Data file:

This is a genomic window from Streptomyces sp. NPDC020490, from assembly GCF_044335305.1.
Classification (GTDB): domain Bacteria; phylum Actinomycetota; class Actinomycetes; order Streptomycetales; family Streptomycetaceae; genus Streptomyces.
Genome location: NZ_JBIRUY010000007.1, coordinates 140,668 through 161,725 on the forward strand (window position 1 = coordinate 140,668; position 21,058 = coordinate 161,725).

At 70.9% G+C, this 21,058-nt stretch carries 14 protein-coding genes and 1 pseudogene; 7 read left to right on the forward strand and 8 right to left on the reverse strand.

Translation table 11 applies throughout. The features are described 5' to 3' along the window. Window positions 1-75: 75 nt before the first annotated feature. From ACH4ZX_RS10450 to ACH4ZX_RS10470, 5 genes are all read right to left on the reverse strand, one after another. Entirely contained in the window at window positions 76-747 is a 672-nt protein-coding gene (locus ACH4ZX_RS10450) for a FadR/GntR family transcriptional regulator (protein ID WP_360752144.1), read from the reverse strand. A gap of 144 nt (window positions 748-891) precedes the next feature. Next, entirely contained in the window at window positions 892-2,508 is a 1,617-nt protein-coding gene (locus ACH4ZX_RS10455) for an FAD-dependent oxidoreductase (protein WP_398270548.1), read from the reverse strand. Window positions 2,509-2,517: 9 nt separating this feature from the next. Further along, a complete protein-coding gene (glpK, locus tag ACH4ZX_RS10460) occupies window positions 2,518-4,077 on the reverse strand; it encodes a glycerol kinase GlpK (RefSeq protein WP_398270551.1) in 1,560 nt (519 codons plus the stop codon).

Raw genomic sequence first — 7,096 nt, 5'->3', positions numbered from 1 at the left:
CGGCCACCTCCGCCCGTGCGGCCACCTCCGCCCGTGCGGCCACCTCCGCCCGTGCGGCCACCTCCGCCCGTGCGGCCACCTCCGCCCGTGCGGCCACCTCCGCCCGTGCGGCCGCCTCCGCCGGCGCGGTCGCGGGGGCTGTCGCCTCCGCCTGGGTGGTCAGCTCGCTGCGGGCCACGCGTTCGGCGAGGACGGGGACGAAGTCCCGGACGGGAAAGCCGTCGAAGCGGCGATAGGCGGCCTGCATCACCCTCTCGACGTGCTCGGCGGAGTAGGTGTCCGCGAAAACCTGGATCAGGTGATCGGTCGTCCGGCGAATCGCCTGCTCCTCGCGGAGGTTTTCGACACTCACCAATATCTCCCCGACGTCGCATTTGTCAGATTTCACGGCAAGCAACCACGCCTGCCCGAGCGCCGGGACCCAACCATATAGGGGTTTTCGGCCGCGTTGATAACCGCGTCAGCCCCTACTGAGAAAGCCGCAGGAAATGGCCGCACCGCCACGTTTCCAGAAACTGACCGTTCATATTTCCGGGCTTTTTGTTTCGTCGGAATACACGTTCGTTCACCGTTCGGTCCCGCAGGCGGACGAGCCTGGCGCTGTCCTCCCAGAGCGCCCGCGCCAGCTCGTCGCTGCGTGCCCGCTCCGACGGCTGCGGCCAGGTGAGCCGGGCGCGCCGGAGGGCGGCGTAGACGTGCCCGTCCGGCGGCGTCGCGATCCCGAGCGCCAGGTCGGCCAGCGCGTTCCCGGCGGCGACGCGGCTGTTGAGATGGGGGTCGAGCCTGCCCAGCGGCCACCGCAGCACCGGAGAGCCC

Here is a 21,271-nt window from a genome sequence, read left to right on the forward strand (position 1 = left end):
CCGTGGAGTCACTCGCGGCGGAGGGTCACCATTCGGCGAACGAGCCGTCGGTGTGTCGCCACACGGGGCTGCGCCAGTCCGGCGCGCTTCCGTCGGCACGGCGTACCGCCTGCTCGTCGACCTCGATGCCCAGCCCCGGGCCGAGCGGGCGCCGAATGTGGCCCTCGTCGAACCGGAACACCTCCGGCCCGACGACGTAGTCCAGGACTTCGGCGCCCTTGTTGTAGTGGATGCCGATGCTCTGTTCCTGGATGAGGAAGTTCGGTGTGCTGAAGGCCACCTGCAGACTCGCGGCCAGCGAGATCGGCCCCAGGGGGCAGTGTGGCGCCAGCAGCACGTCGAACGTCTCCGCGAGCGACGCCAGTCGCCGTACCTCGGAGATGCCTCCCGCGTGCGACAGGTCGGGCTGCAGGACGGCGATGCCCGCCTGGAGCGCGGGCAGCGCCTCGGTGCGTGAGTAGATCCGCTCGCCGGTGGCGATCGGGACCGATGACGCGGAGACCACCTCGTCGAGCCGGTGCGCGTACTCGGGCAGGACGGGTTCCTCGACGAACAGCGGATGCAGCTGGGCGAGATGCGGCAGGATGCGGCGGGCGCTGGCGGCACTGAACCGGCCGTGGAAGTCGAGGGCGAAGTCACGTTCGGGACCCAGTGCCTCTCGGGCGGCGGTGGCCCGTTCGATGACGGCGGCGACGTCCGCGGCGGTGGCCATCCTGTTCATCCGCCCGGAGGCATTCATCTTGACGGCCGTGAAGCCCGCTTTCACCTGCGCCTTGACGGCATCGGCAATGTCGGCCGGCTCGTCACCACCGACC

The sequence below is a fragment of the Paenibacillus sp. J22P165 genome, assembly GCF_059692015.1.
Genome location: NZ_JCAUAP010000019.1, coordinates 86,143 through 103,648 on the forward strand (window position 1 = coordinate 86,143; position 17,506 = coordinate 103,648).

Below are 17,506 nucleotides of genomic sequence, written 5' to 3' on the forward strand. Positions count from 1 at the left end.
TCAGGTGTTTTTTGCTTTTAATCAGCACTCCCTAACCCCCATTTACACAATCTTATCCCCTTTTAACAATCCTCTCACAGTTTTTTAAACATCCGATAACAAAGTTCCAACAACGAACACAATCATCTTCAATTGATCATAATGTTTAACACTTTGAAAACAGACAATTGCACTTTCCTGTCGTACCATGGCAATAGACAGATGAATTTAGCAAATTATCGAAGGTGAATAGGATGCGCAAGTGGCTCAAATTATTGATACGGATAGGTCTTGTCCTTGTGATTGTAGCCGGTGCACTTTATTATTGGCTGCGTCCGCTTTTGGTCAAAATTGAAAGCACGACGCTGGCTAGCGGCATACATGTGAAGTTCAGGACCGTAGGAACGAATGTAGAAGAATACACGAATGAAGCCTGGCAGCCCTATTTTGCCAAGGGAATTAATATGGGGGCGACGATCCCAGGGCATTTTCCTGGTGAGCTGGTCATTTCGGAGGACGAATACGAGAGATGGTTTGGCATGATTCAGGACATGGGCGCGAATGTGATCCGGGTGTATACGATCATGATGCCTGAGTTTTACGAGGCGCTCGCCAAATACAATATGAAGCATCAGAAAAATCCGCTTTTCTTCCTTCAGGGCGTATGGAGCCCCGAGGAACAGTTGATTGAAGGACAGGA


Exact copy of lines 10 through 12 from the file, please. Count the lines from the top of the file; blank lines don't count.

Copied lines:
The sequence below is a fragment of the Paenibacillus sp. J22P165 genome, assembly GCF_059692015.1.
Genome location: NZ_JCAUAP010000019.1, coordinates 86,143 through 103,648 on the forward strand (window position 1 = coordinate 86,143; position 17,506 = coordinate 103,648).

Below are 17,506 nucleotides of genomic sequence, written 5' to 3' on the forward strand. Positions count from 1 at the left end.